State officials are disputing a report on Antrim County’s voting equipment — signed by a consultant who confused Michigan and Minnesota voting districts in an earlier election analysis — that says the county’s equipment “is intentionally and purposefully designed with inherent errors to create systemic fraud and influence election results.”
Michigan Elections Director Jonathan Brater said in a weekend court filing the report “makes a series of unsupported conclusions, ascribes motives of fraud and obfuscation to processes that are easily explained as routine election procedures or error corrections, and suggests without explanation that elements of election software not used in Michigan are somehow responsible for tabulation or reporting errors that are either nonexistent or easily explained.”…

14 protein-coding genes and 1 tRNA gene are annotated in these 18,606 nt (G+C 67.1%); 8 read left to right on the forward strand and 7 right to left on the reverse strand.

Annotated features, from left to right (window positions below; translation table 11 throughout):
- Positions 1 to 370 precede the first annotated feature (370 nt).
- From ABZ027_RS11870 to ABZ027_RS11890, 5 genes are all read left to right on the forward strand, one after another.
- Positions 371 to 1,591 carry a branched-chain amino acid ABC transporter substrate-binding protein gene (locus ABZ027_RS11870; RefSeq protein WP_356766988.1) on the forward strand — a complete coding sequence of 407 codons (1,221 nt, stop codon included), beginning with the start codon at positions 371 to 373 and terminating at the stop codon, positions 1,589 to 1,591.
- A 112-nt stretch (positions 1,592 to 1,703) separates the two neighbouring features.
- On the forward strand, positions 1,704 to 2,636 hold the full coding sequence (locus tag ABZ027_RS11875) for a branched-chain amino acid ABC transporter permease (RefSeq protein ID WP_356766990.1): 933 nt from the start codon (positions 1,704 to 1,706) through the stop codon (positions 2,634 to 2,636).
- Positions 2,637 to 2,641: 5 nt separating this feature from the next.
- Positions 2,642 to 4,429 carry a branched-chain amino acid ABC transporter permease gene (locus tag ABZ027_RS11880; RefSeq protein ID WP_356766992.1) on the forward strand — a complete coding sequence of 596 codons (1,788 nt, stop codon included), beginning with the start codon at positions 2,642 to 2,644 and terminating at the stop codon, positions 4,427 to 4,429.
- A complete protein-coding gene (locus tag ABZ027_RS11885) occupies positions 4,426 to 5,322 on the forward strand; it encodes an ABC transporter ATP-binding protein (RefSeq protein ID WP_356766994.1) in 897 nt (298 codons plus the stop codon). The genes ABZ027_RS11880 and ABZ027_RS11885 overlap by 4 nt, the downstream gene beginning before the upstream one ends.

The report is signed by Russell Ramsland of Allied Security Operations Group.
Ramsland, a cybersecurity analyst and former Republican congressional candidate, mistook voting jurisdictions in Minnesota for Michigan towns in one recent flawed analysis of voter turnout in the Nov. 3 election. In another, filed in support of a federal lawsuit filed in Michigan, he made wildly inaccurate claims about voter turnout in various Michigan municipalities claiming that Detroit, where turnout was 51%, had turnout of 139%, and that North Muskegon, which had turnout of 78%, had voter turnout of 782%.